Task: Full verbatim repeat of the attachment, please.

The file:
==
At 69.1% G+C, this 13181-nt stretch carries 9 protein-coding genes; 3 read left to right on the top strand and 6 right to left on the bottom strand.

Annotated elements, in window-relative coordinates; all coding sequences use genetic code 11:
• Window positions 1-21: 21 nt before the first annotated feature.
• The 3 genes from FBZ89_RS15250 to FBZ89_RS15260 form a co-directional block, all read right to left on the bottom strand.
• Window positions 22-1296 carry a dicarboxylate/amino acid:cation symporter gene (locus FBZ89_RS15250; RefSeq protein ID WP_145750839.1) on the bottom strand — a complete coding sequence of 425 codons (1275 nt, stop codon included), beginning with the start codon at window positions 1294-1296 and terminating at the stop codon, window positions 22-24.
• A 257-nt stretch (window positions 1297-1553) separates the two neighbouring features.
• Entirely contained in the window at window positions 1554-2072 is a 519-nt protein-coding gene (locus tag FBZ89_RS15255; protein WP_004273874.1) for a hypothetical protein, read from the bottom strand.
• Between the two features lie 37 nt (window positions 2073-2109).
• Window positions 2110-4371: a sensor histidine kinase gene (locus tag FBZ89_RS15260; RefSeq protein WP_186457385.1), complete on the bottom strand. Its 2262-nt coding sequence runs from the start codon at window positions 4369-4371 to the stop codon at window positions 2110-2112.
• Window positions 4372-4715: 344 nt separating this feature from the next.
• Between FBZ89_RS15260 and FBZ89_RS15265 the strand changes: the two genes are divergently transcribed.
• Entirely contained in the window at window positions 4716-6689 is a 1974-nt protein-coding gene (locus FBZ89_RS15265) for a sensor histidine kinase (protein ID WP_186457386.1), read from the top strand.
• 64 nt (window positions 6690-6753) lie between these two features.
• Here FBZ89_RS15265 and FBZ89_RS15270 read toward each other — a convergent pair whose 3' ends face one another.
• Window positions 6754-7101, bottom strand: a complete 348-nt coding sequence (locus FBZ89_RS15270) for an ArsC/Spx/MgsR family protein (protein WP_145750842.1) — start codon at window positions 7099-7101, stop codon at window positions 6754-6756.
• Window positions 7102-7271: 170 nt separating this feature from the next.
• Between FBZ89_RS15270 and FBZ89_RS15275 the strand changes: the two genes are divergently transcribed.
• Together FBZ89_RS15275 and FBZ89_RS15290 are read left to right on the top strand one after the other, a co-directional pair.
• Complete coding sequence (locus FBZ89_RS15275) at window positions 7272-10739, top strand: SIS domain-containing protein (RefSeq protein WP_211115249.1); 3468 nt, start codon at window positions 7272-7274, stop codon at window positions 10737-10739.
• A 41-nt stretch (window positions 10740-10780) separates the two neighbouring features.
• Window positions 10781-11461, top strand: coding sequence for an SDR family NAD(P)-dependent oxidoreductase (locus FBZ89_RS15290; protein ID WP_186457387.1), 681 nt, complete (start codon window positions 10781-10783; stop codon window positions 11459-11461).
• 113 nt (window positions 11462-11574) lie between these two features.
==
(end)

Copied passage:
At 69.1% G+C, this 13181-nt stretch carries 9 protein-coding genes; 3 read left to right on the top strand and 6 right to left on the bottom strand.

Annotated elements, in window-relative coordinates; all coding sequences use genetic code 11:
• Window positions 1-21: 21 nt before the first annotated feature.
• The 3 genes from FBZ89_RS15250 to FBZ89_RS15260 form a co-directional block, all read right to left on the bottom strand.
• Window positions 22-1296 carry a dicarboxylate/amino acid:cation symporter gene (locus FBZ89_RS15250; RefSeq protein ID WP_145750839.1) on the bottom strand — a complete coding sequence of 425 codons (1275 nt, stop codon included), beginning with the start codon at window positions 1294-1296 and terminating at the stop codon, window positions 22-24.
• A 257-nt stretch (window positions 1297-1553) separates the two neighbouring features.
• Entirely contained in the window at window positions 1554-2072 is a 519-nt protein-coding gene (locus tag FBZ89_RS15255; protein WP_004273874.1) for a hypothetical protein, read from the bottom strand.
• Between the two features lie 37 nt (window positions 2073-2109).
• Window positions 2110-4371: a sensor histidine kinase gene (locus tag FBZ89_RS15260; RefSeq protein WP_186457385.1), complete on the bottom strand. Its 2262-nt coding sequence runs from the start codon at window positions 4369-4371 to the stop codon at window positions 2110-2112.
• Window positions 4372-4715: 344 nt separating this feature from the next.
• Between FBZ89_RS15260 and FBZ89_RS15265 the strand changes: the two genes are divergently transcribed.
• Entirely contained in the window at window positions 4716-6689 is a 1974-nt protein-coding gene (locus FBZ89_RS15265) for a sensor histidine kinase (protein ID WP_186457386.1), read from the top strand.
• 64 nt (window positions 6690-6753) lie between these two features.
• Here FBZ89_RS15265 and FBZ89_RS15270 read toward each other — a convergent pair whose 3' ends face one another.
• Window positions 6754-7101, bottom strand: a complete 348-nt coding sequence (locus FBZ89_RS15270) for an ArsC/Spx/MgsR family protein (protein WP_145750842.1) — start codon at window positions 7099-7101, stop codon at window positions 6754-6756.
• Window positions 7102-7271: 170 nt separating this feature from the next.
• Between FBZ89_RS15270 and FBZ89_RS15275 the strand changes: the two genes are divergently transcribed.
• Together FBZ89_RS15275 and FBZ89_RS15290 are read left to right on the top strand one after the other, a co-directional pair.
• Complete coding sequence (locus FBZ89_RS15275) at window positions 7272-10739, top strand: SIS domain-containing protein (RefSeq protein WP_211115249.1); 3468 nt, start codon at window positions 7272-7274, stop codon at window positions 10737-10739.
• A 41-nt stretch (window positions 10740-10780) separates the two neighbouring features.
• Window positions 10781-11461, top strand: coding sequence for an SDR family NAD(P)-dependent oxidoreductase (locus FBZ89_RS15290; protein ID WP_186457387.1), 681 nt, complete (start codon window positions 10781-10783; stop codon window positions 11459-11461).
• 113 nt (window positions 11462-11574) lie between these two features.